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  • MAP Asia Pacific Ltd

Necessary burden? Why ecommerce returns are proving to be a billion-dollar headache for the industry

Garima Capoor Nanda takes pride in co-founding and running an online venture, Plantables, that sells eco-friendly stationery such as calendars and wedding invitations made of seed papers. But handling return orders can sometimes threaten to run companies like hers into the ground.

“Whenever we receive a returned item, it is almost in an unusable condition,” says Nanda, 32, who started Plantables in December 2018. She explains that customers mostly don’t take the effort to properly pack a returning product. It is not really their responsibility, she says, but it affects their bottom line. The merchandise passes through several transit points before reaching the seller. Sometimes the product cannot be even resold because of damage during the return process.

Many entrepreneurs like her have been able to reach a national or even international market through e-commerce. The ability to order from anywhere, pay easily and get the product at home offers unmatched convenience. Once the safety issues around payment were addressed, a major hindrance for people to buy goods online was that they missed the “touch and feel” experience that they got from a brick-and-mortar store. E-commerce companies addressed that discomfort by allowing buyers to return purchased products as conveniently as they purchased these — with a click on the app. However, the same return policy that fuelled their sales has become a millstone around their necks. According to a report quoting RedSeer Management Consulting, the e-commerce industry in India clocked sales of $18.6 billion in 2017, but over 30% of this was affected by returns and order cancellations. Now with Covid disruptions, the geopolitical turmoil and rising inflation hurting e-commerce companies like never before, these entities are looking to streamline operations and bring down some expenses.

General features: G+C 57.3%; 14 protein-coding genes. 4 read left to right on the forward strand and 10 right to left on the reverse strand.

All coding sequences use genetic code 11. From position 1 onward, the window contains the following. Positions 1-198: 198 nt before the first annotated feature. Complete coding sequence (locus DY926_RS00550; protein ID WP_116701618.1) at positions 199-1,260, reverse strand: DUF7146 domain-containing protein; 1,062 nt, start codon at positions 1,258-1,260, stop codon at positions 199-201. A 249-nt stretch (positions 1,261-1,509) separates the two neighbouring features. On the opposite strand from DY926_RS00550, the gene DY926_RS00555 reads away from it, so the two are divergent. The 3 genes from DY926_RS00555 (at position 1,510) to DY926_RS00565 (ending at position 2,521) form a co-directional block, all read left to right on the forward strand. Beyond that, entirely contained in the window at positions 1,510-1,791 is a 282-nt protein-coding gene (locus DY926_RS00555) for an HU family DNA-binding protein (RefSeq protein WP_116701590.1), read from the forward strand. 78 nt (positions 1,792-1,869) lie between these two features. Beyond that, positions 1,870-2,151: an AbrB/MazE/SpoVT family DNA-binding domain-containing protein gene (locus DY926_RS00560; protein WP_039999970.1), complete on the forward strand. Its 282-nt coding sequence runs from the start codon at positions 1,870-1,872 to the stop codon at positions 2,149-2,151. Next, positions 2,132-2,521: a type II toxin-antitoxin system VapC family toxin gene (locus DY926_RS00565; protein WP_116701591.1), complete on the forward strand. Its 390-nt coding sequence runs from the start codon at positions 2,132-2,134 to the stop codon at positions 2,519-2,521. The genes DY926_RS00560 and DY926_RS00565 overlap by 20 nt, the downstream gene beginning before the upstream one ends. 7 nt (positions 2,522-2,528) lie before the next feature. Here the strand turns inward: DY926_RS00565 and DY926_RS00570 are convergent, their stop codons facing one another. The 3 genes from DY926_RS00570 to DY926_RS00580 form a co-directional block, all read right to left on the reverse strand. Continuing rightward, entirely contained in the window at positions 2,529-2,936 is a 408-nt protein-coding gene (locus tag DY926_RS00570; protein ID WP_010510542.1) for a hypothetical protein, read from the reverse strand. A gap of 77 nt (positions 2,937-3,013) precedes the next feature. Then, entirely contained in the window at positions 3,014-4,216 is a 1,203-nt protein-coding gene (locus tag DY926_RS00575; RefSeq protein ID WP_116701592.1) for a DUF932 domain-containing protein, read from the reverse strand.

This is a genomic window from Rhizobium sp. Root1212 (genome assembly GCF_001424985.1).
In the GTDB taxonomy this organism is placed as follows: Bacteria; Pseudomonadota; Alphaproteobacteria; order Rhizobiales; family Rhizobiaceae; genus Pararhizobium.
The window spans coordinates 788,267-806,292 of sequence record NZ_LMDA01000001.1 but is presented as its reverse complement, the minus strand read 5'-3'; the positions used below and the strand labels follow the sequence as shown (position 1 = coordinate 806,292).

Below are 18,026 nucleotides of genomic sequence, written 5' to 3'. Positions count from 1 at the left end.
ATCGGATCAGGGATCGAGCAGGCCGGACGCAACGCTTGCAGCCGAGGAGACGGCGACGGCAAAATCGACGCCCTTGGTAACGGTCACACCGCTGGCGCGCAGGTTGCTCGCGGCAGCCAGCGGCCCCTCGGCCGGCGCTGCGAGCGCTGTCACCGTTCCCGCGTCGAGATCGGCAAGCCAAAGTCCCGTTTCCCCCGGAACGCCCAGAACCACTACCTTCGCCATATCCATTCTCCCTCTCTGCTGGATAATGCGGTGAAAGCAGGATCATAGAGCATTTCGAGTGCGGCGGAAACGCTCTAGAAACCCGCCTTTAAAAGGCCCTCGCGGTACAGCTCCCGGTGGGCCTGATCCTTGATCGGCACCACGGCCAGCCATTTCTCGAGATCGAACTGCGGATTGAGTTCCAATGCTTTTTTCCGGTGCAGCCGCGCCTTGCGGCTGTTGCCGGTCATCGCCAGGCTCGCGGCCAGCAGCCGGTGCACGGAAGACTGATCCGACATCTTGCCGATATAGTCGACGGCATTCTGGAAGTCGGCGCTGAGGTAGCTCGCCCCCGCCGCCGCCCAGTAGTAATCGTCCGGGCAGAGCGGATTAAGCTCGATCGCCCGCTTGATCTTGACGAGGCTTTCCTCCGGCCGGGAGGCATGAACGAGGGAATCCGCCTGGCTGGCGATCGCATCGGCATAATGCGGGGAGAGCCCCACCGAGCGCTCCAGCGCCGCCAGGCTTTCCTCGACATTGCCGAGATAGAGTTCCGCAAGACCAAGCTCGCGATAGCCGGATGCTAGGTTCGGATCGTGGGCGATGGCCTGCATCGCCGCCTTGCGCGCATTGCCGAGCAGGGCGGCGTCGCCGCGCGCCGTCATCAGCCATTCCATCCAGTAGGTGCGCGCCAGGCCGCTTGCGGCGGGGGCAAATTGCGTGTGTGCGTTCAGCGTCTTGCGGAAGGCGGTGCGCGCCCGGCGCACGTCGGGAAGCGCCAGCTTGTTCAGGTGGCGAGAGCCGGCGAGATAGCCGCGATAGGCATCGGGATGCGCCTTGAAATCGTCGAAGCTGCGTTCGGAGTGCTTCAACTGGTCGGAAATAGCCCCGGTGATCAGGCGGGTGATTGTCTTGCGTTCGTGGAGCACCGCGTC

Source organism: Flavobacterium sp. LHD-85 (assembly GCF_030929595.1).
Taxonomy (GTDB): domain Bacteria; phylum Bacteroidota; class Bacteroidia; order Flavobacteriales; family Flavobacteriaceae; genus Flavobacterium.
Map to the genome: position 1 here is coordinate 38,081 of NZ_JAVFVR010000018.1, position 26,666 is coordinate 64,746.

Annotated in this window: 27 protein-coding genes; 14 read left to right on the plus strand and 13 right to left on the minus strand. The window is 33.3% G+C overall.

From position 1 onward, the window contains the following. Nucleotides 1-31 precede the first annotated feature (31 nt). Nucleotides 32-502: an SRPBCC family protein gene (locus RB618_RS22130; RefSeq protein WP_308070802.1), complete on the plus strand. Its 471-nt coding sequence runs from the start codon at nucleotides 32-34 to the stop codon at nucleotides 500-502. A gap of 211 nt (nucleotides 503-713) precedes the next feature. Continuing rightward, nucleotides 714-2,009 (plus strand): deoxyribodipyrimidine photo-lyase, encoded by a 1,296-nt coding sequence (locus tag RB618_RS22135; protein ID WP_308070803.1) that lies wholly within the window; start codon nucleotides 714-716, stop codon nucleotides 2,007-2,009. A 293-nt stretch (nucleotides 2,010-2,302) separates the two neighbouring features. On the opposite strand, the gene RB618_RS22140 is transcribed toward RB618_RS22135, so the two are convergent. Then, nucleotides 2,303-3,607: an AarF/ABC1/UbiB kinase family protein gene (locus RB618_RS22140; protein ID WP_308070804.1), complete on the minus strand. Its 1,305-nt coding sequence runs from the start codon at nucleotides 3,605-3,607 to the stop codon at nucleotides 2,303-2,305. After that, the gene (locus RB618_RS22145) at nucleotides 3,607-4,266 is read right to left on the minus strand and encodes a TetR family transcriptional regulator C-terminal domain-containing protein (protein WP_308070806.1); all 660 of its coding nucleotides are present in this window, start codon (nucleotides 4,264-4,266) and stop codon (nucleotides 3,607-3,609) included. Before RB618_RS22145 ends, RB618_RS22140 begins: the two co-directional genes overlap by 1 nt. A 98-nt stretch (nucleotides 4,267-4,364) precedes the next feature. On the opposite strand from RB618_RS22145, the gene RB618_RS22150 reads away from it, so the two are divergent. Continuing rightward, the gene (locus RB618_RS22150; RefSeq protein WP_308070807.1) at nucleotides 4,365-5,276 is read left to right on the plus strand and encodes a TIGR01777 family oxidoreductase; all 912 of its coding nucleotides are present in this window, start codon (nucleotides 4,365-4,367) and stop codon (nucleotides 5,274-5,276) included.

Amazon India and Flipkart did not answer questions on what percent of sales or revenue is affected by returns in this period. RedSeer didn’t have the latest information about this. But experts at the internet-focussed consulting firm confirm that returns pose one of the biggest problems for online retailers. It uses up a major part of an online seller’s resources, yet it is a cost and no revenue is made from it. A major part of the returns cost is borne by the merchants who listed the products concerned. Platforms like Amazon and Flipkart determine the cost merchants have to pay for returned orders based on the reason for return, they say.

“The return cost can typically range from Rs 50-150 for smaller items and up to Rs 500-600 for heavier shipments based on the logistics cost that the platform had to incur for delivery. On an average, for an order of Rs 1,000, merchants may pay up to 10-15% as cost because of returned orders,” RedSeer adds.



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